Magic Window


Issue 5

Sep/Oct 83

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Would you buy an Atari program from a company whose main products are for the ZX81 and the Spectrum? No, neither would I, but in the case of Magic Window from Quicksilva, both you and I would be missing out on a really excellent program.

Magic Window is a Character Generator controlled entirely by the joystick which enables you to create any number of character sets and save them to tape to be merged into your own programs. The program creates a routine which occupies lines 0 to 11 of a program and you need to only make sure that

you don't use these lines in your program. Ready the cassette with you character set on and type "ENTER"C:". That's it. Nothing more to do. When you run your program, the character set will be automatically changed, there is nothing for you to work out.

The screen display gives you a large 8 x 8 grid on the upper left in which you plot or unplot points by pressing the joystick fire button, and a range of menu options to enable you to edit characters from the existing set. You choose an option by moving the cursor over the item and pressing the trigger. Two characters sets are shown on the screen, the standard Atari character set and the new set you have created. You can place images you have created anywhere in the new set. In the centre top is a small grid which holds 16 characters altogether so that you can see how your redefined characters will look when printed next to or above each other. This is particularly useful if you need to create an image which is too big for a single character. You can mix characters quite freely in this grid.

One of the real joys of this program is that it supports the Antic modes 4 and 5 which give you the equivalent of five colours on a Graphics 0 screen. There are limitations though and characters are very difficult to design in these modes as you are effectively limited to 4 pixels width in each character. Using Magic Window however takes away all the problems although you still need some imagination to produce good images. One of the menu options gives you Data for the image and this is particularly useful in Antic modes 4 and 5 where you will probably need only a few characters redefined to include in your own program. You don't have to use Magic Window's save and load facilities if you know the data make-up of your new character.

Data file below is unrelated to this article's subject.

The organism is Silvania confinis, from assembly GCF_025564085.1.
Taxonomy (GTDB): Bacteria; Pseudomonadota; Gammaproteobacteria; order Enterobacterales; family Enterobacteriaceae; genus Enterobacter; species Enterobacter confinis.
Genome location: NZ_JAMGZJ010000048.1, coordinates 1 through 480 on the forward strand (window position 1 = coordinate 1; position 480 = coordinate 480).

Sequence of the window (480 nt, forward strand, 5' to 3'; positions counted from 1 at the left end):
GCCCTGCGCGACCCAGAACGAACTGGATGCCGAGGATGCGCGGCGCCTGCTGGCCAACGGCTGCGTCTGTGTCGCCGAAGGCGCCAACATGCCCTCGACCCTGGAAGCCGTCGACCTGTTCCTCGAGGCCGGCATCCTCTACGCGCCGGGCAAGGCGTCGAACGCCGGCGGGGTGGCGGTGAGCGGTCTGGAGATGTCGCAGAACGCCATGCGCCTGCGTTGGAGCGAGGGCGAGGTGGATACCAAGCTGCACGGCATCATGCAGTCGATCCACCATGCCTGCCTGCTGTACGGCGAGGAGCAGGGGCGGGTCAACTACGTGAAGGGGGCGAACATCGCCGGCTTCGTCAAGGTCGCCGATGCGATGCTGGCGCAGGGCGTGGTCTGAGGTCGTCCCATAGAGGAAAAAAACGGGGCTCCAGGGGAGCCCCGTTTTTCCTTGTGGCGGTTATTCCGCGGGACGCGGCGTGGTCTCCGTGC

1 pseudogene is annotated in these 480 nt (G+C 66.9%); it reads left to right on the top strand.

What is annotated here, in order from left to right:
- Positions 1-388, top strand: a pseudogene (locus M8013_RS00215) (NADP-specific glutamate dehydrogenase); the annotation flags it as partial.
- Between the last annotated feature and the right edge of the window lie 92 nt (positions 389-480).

I find that using character editors still leaves problems in design. For example, just where do you put all those tails and squiggles to get script writing? It is not easy if you are not artistically inclined. No problem with Magic Window, there are three character sets already defined on the tape, just load one in and take a look. The character sets are script, a demonstration of artifacting in Graphics 0 and a full-blown demonstration of combining characters in Antic 4 or 5 to produce space invaders, animals or little men. Even if you never design a character set of your own, Magic Window is worth the money just to be able to include one of its ready defined sets in your own program.

I picked this up out of curiosity and have ended up writing games which I would not have attempted before. It really is that easy to use that anyone who can write simple programs can have a whole new programming world opened up to them. Another one highly recommended at a very reasonable price.